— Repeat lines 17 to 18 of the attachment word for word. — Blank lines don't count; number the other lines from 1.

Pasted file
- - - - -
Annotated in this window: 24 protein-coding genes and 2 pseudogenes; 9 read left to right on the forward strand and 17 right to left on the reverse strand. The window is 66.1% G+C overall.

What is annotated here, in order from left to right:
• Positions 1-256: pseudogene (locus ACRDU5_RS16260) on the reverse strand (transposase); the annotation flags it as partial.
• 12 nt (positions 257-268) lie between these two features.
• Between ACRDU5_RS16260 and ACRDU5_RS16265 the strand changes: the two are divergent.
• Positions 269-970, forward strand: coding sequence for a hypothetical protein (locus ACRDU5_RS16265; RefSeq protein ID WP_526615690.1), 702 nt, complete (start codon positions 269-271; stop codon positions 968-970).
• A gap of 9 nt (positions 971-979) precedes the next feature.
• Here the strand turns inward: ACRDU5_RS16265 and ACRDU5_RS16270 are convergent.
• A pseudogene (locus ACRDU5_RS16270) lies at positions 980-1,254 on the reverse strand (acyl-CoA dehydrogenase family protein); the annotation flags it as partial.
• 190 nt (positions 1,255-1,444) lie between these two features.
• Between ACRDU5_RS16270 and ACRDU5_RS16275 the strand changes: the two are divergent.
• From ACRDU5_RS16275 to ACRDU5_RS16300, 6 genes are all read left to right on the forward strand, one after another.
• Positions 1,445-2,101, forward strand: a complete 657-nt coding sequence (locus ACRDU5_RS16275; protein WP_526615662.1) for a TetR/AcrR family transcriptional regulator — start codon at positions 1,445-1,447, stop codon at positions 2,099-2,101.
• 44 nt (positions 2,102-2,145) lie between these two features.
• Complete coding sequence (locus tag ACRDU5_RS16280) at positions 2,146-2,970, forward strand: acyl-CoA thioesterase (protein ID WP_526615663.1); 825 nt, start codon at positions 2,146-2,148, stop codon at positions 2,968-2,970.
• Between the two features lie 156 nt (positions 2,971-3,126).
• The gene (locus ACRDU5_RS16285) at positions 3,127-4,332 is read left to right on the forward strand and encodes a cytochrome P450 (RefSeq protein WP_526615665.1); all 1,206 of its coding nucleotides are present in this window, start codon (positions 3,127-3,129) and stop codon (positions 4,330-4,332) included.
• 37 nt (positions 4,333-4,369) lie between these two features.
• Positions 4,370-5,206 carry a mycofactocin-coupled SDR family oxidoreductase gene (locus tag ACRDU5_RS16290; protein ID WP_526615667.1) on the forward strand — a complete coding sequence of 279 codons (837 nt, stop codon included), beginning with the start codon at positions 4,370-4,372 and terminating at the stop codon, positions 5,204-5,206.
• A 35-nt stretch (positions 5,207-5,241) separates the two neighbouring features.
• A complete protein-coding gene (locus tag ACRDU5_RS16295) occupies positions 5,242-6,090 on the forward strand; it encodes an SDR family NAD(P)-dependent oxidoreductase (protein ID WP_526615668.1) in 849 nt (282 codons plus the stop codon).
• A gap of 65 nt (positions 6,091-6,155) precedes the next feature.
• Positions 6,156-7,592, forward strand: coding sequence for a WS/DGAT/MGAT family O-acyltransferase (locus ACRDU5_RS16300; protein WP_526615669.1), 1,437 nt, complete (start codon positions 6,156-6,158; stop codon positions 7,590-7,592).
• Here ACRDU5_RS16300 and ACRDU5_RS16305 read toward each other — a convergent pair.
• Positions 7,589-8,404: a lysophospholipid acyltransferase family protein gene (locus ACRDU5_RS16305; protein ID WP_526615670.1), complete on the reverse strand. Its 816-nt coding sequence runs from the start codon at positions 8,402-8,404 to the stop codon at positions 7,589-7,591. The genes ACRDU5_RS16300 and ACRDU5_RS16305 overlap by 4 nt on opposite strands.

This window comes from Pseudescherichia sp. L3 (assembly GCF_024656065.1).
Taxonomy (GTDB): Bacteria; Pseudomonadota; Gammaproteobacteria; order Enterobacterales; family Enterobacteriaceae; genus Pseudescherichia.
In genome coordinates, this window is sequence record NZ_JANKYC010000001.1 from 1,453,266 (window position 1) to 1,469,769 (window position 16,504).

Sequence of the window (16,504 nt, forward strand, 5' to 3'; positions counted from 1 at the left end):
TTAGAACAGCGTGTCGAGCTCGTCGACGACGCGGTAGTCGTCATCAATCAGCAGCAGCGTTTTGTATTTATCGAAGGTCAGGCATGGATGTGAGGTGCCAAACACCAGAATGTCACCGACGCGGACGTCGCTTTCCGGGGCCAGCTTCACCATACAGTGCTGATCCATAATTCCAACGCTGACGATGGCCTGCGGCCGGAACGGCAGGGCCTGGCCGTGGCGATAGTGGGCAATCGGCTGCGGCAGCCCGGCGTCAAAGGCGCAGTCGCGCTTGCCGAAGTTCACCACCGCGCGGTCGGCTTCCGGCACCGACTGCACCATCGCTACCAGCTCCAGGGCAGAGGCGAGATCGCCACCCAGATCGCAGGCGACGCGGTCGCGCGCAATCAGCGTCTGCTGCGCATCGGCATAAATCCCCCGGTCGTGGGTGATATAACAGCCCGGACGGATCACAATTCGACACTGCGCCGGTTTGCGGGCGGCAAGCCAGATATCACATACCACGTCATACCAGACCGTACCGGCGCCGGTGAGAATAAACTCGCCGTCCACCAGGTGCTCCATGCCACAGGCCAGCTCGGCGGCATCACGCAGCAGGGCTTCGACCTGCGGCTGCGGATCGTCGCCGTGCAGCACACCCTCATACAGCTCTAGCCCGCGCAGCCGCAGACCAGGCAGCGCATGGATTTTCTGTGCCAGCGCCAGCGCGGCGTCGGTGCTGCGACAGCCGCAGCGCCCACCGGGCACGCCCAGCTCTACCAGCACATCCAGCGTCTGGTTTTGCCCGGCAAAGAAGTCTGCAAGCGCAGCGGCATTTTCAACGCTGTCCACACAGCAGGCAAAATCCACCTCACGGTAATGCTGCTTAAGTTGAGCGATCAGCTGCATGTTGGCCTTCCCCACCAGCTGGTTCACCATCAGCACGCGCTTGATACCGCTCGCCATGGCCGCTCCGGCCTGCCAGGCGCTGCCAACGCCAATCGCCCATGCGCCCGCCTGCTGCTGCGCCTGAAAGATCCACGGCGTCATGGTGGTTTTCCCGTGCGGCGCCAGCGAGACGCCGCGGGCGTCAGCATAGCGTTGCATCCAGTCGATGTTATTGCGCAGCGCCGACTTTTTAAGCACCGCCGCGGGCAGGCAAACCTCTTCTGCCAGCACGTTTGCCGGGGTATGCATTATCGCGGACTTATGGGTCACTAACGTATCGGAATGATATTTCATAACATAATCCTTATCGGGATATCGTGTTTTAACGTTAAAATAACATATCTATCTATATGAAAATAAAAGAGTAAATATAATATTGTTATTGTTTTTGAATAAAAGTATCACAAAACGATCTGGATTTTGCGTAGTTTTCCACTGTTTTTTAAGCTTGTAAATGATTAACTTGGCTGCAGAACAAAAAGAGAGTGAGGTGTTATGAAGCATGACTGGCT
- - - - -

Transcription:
• The gene (locus ACRDU5_RS16285) at positions 3,127-4,332 is read left to right on the forward strand and encodes a cytochrome P450 (RefSeq protein WP_526615665.1); all 1,206 of its coding nucleotides are present in this window, start codon (positions 3,127-3,129) and stop codon (positions 4,330-4,332) included.
• 37 nt (positions 4,333-4,369) lie between these two features.